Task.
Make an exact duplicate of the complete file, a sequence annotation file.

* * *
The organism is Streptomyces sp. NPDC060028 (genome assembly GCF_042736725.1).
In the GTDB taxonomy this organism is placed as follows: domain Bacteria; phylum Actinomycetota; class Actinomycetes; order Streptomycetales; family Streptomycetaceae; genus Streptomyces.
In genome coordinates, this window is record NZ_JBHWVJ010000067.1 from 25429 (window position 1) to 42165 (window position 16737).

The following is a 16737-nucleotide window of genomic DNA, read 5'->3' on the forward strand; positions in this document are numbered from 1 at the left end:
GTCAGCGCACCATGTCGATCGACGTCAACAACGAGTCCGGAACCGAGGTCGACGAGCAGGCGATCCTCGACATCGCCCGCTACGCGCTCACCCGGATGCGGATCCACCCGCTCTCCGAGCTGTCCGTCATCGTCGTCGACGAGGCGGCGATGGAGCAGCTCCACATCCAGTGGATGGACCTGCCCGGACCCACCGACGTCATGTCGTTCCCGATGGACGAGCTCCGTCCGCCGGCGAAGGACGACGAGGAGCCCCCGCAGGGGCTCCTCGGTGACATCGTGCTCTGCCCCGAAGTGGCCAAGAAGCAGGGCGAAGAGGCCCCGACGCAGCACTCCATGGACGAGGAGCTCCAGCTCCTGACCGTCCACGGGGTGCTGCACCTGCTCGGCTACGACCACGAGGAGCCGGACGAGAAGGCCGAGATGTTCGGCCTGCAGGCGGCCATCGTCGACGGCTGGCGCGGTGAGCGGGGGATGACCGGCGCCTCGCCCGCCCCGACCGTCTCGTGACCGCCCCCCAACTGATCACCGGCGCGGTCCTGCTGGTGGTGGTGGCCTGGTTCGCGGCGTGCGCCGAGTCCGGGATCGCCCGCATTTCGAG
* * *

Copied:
The organism is Streptomyces sp. NPDC060028 (genome assembly GCF_042736725.1).
In the GTDB taxonomy this organism is placed as follows: domain Bacteria; phylum Actinomycetota; class Actinomycetes; order Streptomycetales; family Streptomycetaceae; genus Streptomyces.
In genome coordinates, this window is record NZ_JBHWVJ010000067.1 from 25429 (window position 1) to 42165 (window position 16737).

The following is a 16737-nucleotide window of genomic DNA, read 5'->3' on the forward strand; positions in this document are numbered from 1 at the left end:
GTCAGCGCACCATGTCGATCGACGTCAACAACGAGTCCGGAACCGAGGTCGACGAGCAGGCGATCCTCGACATCGCCCGCTACGCGCTCACCCGGATGCGGATCCACCCGCTCTCCGAGCTGTCCGTCATCGTCGTCGACGAGGCGGCGATGGAGCAGCTCCACATCCAGTGGATGGACCTGCCCGGACCCACCGACGTCATGTCGTTCCCGATGGACGAGCTCCGTCCGCCGGCGAAGGACGACGAGGAGCCCCCGCAGGGGCTCCTCGGTGACATCGTGCTCTGCCCCGAAGTGGCCAAGAAGCAGGGCGAAGAGGCCCCGACGCAGCACTCCATGGACGAGGAGCTCCAGCTCCTGACCGTCCACGGGGTGCTGCACCTGCTCGGCTACGACCACGAGGAGCCGGACGAGAAGGCCGAGATGTTCGGCCTGCAGGCGGCCATCGTCGACGGCTGGCGCGGTGAGCGGGGGATGACCGGCGCCTCGCCCGCCCCGACCGTCTCGTGACCGCCCCCCAACTGATCACCGGCGCGGTCCTGCTGGTGGTGGTGGCCTGGTTCGCGGCGTGCGCCGAGTCCGGGATCGCCCGCATTTCGAG